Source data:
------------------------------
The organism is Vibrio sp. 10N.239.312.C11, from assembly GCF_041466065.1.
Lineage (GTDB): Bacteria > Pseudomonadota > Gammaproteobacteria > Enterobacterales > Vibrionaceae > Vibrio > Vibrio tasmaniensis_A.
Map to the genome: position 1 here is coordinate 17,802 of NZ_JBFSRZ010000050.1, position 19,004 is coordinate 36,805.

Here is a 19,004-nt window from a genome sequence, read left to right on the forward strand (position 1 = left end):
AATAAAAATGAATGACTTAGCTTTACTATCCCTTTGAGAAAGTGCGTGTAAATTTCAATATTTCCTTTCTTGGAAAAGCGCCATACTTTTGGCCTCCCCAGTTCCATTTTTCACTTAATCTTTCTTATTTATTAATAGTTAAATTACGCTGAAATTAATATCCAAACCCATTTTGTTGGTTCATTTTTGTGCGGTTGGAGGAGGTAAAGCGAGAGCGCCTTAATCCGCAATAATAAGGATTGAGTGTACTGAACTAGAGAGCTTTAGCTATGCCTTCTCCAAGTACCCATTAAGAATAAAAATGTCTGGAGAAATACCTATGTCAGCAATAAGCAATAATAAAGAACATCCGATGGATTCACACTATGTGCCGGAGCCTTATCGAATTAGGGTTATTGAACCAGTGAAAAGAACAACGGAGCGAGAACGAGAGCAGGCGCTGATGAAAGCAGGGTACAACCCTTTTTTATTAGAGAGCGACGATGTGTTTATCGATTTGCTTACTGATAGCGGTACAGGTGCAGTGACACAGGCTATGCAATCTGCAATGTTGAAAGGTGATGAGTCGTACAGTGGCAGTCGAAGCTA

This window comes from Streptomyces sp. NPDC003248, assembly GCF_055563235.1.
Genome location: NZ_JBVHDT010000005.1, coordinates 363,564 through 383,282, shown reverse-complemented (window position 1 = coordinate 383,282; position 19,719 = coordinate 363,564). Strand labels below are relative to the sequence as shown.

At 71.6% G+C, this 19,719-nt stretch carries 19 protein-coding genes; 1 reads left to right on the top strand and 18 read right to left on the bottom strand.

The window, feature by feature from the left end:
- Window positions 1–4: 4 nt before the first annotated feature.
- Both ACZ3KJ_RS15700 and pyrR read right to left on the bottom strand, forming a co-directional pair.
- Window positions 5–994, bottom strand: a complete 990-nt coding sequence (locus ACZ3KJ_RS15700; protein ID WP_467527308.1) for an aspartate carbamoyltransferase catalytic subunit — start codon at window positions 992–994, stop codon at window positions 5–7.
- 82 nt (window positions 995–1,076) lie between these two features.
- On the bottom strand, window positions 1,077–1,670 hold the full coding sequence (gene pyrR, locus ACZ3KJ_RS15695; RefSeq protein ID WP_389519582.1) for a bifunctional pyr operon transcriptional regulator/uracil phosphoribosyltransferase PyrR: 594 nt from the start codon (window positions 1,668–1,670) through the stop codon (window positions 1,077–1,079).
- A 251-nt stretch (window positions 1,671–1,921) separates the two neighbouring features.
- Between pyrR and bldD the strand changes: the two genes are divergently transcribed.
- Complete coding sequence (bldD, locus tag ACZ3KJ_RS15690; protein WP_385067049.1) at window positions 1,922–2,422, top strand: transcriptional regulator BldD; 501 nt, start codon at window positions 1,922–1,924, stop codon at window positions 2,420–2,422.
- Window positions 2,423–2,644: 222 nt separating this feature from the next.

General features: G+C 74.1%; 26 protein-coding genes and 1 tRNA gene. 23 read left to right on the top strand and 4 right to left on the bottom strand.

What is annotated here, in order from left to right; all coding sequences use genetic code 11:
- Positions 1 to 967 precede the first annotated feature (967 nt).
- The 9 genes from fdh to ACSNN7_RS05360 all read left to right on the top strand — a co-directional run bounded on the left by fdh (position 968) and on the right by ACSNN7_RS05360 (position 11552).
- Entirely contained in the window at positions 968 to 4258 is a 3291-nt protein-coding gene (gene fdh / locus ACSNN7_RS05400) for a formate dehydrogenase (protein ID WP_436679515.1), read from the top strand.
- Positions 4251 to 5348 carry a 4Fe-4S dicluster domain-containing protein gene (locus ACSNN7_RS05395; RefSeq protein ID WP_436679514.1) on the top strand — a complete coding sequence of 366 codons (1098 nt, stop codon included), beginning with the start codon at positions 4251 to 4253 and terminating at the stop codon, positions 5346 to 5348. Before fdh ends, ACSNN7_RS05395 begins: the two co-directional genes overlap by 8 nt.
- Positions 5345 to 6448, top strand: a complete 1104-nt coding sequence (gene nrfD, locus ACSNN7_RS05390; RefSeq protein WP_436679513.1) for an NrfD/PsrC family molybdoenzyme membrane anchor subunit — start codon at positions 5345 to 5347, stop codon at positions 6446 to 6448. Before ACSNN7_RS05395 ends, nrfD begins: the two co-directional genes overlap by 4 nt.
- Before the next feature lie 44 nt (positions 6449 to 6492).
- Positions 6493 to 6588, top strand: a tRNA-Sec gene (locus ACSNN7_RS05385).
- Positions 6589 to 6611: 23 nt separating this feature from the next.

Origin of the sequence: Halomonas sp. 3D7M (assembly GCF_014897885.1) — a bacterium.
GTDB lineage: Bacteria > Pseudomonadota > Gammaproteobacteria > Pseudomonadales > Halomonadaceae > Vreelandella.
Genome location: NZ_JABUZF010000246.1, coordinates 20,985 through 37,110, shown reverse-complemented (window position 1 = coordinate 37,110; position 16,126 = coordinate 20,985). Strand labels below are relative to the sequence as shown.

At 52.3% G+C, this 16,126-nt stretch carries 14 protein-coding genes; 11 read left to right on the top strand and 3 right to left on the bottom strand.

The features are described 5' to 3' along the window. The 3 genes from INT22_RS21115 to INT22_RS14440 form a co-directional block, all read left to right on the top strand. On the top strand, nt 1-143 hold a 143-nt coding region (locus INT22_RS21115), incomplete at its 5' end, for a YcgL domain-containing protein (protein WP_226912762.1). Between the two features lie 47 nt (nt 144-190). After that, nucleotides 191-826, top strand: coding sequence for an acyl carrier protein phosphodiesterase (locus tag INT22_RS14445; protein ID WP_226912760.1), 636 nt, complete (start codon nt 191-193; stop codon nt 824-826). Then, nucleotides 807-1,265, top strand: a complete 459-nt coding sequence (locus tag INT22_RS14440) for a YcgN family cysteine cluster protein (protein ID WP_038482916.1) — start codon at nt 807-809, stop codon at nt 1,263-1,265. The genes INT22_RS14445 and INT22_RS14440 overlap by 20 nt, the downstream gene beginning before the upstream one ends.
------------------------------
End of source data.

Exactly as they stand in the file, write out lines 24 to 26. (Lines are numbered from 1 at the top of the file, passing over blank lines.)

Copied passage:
- Positions 4251 to 5348 carry a 4Fe-4S dicluster domain-containing protein gene (locus ACSNN7_RS05395; RefSeq protein ID WP_436679514.1) on the top strand — a complete coding sequence of 366 codons (1098 nt, stop codon included), beginning with the start codon at positions 4251 to 4253 and terminating at the stop codon, positions 5346 to 5348. Before fdh ends, ACSNN7_RS05395 begins: the two co-directional genes overlap by 8 nt.
- Positions 5345 to 6448, top strand: a complete 1104-nt coding sequence (gene nrfD, locus ACSNN7_RS05390; RefSeq protein WP_436679513.1) for an NrfD/PsrC family molybdoenzyme membrane anchor subunit — start codon at positions 5345 to 5347, stop codon at positions 6446 to 6448. Before ACSNN7_RS05395 ends, nrfD begins: the two co-directional genes overlap by 4 nt.
- Before the next feature lie 44 nt (positions 6449 to 6492).